Dasatinib-induced pleural effusions • Dasatinib-induced pleural effusions are potentially serious and require prompt diagnosis and treatment. • For patients with grade 2-3 pleural effusion, dasatinib therapy should be discontinued; a short course of diuretics or use of an oral steroid, such as prednisone 20 mg/day three times daily, should be administered. • Patients should be educated to report symptoms of chest pain, dyspnea, and dry cough as soon as they occur. • A lower dasatinib dose should be used when treatment is resumed. • Comorbid conditions (autoimmune disease, hypertension, cardiovascular disease) may play a role in the development of pleural effusions. Patients with these conditions, therefore, may need closer monitoring.
Dasatinib-induced pleural effusions &Thrombocytopenia • 42-year-old man, CML AP • CHR but only PCyR after IM 600mg/d for one year • Shift to dasatinib (DA)140 mg/d • Gr 4 thrombocytopenia w Gr 3 pleural effusion • Hold DA then he was back to Gr 1 AEs • Resume DA at 100 mg/d, CCyR achieved (6M post DA) • Gr 4 AEs again, PLT transfusion w diuretics • Loss of CCyR (18M post DA) • Allogeneic HSCT w unrelated donor • Remained CMR 7 years post-allo-HSCT
Nilotinib • Common Side Effects (All Patients, All Grades) Rash33% Pruritis(itching) 29% Nausea31% Headache31% Fatigue28% Diarrhea22% Constipation21% Vomiting21% Arthralgias18% Cough17% • Special considerations in using nilotinib are related to QT interval prolongation. • Patients with hypokalemia, hypomagnesemia, or long QT syndrome should be avoided or employed with caution. • Nilotinib should not be used with strong CYP3A4 inhibitors. • ECG should be conducted before starting nilotinib, 7 days after initiation of therapy, with any dose changes, and regularly during treatment.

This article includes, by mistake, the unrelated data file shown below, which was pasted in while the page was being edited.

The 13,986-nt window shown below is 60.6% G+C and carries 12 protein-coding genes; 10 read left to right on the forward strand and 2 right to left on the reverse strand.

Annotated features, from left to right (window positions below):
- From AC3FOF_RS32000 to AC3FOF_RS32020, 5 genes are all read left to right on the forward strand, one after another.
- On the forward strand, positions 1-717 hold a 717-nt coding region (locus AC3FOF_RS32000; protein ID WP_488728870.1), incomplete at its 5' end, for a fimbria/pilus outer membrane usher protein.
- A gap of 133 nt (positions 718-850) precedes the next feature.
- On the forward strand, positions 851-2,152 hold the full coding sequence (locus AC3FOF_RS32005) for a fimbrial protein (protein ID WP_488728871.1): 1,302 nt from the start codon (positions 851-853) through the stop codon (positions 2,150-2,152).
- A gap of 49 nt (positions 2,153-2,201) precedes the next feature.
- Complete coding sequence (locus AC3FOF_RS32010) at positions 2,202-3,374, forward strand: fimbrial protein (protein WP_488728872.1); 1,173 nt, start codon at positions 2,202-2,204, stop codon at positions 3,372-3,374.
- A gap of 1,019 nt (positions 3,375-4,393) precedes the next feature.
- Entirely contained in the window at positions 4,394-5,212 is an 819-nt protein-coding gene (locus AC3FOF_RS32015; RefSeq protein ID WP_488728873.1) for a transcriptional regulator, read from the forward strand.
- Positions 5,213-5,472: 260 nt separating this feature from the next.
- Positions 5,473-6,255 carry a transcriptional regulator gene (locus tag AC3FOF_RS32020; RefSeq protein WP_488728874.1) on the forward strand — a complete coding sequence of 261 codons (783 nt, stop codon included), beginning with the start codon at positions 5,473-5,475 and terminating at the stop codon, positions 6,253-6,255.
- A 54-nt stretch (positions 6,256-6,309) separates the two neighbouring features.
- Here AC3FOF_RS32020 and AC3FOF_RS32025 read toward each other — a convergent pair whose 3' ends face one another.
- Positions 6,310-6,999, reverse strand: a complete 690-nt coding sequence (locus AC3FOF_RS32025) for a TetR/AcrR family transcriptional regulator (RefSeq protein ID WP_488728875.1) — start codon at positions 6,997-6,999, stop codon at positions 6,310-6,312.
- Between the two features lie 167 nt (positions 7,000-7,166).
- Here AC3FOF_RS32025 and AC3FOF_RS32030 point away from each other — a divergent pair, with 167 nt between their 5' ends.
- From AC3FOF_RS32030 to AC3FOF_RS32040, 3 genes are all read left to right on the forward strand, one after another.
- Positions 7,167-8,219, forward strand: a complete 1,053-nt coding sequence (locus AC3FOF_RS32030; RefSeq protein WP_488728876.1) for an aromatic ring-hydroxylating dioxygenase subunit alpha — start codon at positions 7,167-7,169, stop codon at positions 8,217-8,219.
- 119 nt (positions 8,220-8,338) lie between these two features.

Nilotinib:Hepatotoxicity • Usewithcautioninpatientswith known hepatic impairment. • Liverenzymeandbilirubinelevationsare oftentransient,resolvewithshorttreatment break. • Elevatedlipaseandamylasemayoccur. • Pancreatitishasalsooccurred. ● Elevated serum levels of lipase, amylase, bilirubin, and/or hepatic transaminases (grade >3 ) serum levels return to grade < 1. Resume nilotinib at 400 mg once daily.
NilotinibinducedHyperbilirubinemia • 42-year-old man, CML CP • Nilotinib 300 mg bid as 1st line treatment • CCyR with CMR achieved 3M post NI • Gr 3 Hyperbilirubinemia & Gr 2 ALT elevation • Adjust NI to 400 mg/d • Gr 2 Hyperbilirubinemia without malaise, so hold NI • resumed NI at 400 mg/d when AE returned to Gr 1 • Resolution of Hyperbilirubinemia 6M after resuming NI • Now on NI 400 mg/d, CML remains CMR
Summary • All3TKI’swell-toleratedcomparedto traditionalchemotherapyandinterferon. • Withaggressiveadverse effectsmanagement, mostpatientshavegoodqualityoflife. • Adverseeffectsgenerallydecreaseovertime. • Managementofsideeffects is essentialto encouragecomplianceoradherence.